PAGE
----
West Tisbury voters will be asked next year whether they want to spend a significant sum on the town’s local dropoff for garbage and recycling, or close the facility after upgrades are completed at the regional refuse district in Edgartown.

Board of health member Erik Lowe made the suggestion to close the dropoff, telling selectmen at their Wednesday meeting that it needs $110,000 in repairs to a retaining wall and faces other costly work to meet state environmental standards.

“We’ve invested, as a member of the refuse district, in a facility that can handle, more effectively, the people’s trash,” Mr. Lowe told the board. “Why keep the local dropoff operating when it’s just another thing we’ll have to maintain in the future?”

Town health agent Omar Johnson added that an injury was reported at the dropoff this summer.

“An individual stepped into one of the gaps between the wall and a trash receptacle,” Mr. Johnson said.

Selectmen gave tepid responses to Mr. Lowe’s proposal.

“The biggest question’s probably going to be, what’s going to happen to the Dumptique?” asked board chairman Skipper Manter, referring to the popular free shop located at the dropoff and run by volunteers.

“I think that the town should move the gate back beyond the Dumptique and give them some kind of lease and let them operate,” Mr. Lowe responded.

Selectmen Kent Healy and Cynthia Mitchell, both cool to the idea of shuttering the dropoff, backed Mr. Manter’s suggestion to let voters choose the future of their local facility.

“People have an attachment to it,” Mrs. Mitchell said.

Town administrator Jen Rand said she would work with the board of health to craft a warrant item that would present a clear choice to voters by specifying the dollar amount of capital needed to make the local dropoff safe and compliant with environmental rules.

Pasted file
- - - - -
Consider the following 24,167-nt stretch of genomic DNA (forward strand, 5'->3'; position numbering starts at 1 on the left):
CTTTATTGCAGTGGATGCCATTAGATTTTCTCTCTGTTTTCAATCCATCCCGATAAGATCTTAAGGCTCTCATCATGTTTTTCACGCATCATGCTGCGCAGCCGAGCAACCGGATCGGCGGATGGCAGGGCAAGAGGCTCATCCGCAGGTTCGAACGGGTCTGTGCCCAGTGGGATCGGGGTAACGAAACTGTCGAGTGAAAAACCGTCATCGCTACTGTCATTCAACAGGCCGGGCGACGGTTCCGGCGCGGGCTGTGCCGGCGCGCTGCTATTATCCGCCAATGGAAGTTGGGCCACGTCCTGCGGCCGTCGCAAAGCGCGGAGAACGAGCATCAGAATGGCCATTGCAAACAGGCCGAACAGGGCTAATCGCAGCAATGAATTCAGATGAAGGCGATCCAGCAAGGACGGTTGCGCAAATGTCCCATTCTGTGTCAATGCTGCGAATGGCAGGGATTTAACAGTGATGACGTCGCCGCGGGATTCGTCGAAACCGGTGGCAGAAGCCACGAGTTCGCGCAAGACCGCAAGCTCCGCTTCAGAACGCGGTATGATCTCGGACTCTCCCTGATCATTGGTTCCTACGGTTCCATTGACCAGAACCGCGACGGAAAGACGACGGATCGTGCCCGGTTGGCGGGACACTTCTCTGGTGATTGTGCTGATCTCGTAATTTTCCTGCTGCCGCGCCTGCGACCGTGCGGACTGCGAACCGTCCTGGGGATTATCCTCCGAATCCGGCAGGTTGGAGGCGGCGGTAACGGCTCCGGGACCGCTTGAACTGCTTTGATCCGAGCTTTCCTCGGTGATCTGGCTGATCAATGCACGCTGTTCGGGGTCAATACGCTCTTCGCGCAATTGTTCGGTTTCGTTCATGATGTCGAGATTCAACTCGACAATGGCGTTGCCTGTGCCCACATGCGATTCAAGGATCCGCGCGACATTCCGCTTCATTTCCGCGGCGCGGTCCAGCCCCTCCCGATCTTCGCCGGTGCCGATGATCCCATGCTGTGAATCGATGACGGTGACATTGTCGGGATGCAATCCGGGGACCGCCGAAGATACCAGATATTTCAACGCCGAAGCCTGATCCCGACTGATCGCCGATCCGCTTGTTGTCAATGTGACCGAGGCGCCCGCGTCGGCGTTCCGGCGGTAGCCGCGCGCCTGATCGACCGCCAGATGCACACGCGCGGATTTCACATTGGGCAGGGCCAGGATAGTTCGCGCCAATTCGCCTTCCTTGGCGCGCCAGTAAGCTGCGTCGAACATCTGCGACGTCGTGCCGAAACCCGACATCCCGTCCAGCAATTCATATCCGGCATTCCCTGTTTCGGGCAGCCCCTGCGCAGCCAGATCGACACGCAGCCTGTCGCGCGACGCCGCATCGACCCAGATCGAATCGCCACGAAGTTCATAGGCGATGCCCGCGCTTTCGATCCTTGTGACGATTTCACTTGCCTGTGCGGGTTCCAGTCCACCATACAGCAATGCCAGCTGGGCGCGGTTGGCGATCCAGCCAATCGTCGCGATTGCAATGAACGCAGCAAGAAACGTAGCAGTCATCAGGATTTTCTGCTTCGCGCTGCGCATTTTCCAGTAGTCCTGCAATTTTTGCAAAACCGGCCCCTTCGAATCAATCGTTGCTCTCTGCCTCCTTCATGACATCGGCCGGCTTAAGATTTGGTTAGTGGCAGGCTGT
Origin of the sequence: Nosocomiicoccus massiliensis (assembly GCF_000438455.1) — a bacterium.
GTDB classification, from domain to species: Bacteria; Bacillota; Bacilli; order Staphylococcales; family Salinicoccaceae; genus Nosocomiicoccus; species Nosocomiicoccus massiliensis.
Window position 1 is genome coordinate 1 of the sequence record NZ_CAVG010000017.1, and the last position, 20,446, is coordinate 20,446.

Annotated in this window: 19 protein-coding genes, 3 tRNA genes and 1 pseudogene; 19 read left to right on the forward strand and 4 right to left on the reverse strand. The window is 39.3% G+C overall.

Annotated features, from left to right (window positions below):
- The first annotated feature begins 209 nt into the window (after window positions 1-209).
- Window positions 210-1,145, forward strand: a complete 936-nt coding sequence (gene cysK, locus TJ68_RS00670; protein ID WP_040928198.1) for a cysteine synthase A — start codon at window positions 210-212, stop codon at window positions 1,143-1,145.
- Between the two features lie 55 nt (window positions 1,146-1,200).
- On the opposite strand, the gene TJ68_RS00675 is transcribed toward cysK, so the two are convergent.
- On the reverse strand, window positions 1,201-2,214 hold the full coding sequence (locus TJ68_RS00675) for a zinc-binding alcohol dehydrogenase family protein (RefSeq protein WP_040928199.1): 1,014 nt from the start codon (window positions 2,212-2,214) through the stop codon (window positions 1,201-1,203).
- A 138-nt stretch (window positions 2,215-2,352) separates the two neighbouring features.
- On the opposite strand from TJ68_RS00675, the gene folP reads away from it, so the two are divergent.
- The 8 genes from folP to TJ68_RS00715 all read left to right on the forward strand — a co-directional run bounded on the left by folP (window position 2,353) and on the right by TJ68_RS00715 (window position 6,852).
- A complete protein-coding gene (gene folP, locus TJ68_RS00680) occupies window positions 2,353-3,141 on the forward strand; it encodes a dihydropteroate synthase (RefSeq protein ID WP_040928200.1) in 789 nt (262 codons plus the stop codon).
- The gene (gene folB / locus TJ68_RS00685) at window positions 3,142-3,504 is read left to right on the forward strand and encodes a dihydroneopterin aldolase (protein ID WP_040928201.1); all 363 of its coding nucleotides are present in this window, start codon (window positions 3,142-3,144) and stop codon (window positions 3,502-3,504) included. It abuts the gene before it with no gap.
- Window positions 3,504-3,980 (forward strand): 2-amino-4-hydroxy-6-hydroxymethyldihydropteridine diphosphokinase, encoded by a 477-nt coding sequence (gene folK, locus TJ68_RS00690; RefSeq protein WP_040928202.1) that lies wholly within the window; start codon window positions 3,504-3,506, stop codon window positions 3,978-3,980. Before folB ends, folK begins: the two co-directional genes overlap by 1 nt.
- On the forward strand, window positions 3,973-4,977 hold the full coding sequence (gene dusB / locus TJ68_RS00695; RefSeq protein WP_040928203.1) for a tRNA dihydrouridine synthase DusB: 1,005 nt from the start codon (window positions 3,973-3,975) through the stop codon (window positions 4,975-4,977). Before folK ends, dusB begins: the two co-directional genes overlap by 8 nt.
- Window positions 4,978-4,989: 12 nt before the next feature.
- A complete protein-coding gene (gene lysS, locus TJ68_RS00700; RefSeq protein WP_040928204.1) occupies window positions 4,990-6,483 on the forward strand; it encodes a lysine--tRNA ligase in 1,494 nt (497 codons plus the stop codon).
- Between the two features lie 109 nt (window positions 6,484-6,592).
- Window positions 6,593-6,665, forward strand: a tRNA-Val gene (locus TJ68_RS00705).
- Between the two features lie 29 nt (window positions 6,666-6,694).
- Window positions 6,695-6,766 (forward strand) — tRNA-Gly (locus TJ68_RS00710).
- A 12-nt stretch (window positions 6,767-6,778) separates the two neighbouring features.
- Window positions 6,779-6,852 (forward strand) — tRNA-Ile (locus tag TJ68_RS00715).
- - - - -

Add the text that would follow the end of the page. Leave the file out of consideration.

“We’re either going to invest in this, or we’re not going to invest in it, but if we’re keeping it we’re going to invest in it,” Ms. Rand said. “We’re not going to part-do this fix.”

Mr. Lowe agreed. “Let’s bring it to the town and see what people’s consensus is,” he said.

Also Wednesday, selectmen approved a weekly indoor produce market at Howes House in January and February, run by Island Grown Initiative as an extension of its seasonal outdoor mobile market.

“A lot of our elder customers have said they would like to be inside,” said Olivia Rabbitt of Island Grown.

The senior center’s central West Tisbury location, adjacent to the library, makes it a convenient stop for up-Island residents, who also can sign up there for food assistance, Ms. Rabbitt said.

Mr. Manter asked if there would be traffic problems caused by the weekly market. Island Grown’s Sophie Abrams Mazza said the mobile market, which sells produce and eggs from Island farms at below-retail prices, generally attracts 15 to 26 people an hour.

“We’ll have to monitor it,” Mr. Manter said.

The produce market will set up in the Howes House community room Thursdays from 3:30 to 4:30 p.m. in January and February.

Ms. Mazza Abrams said the market, which travels around the Island several days a week, will resume in July and run through February, 2021.

As selectmen began their annual budget review process, emergency manager Russ Hartenstine asked for and received permission to increase the budget for his part-time department from $18,207 in fiscal year 2020 to $26,000.

“I’m doing more than my stipend allots,” said Mr. Hartenstine, who gave a series of talks on emergency preparedness earlier this year.

He said he is being asked to join town committees, write grants, start a community emergency training program and train with the police department as an emergency public information officer.

“It’s basically what the town wants me to do,” Mr. Hartenstine said. “I’d really like to put more time into the job to do what the town needs.”

Mr. Johnson added that he needs Mr. Hartenstine’s assistance as well to make sure the town health department is ready for emergencies.

Selectmen backed the request, which must also pass muster with the town’s financial committee.

“Emergencies are going to be more ever-present,” Mrs. Mitchell said. “Public awareness is high at the moment, and I think you’d get a lot of support for the increase.”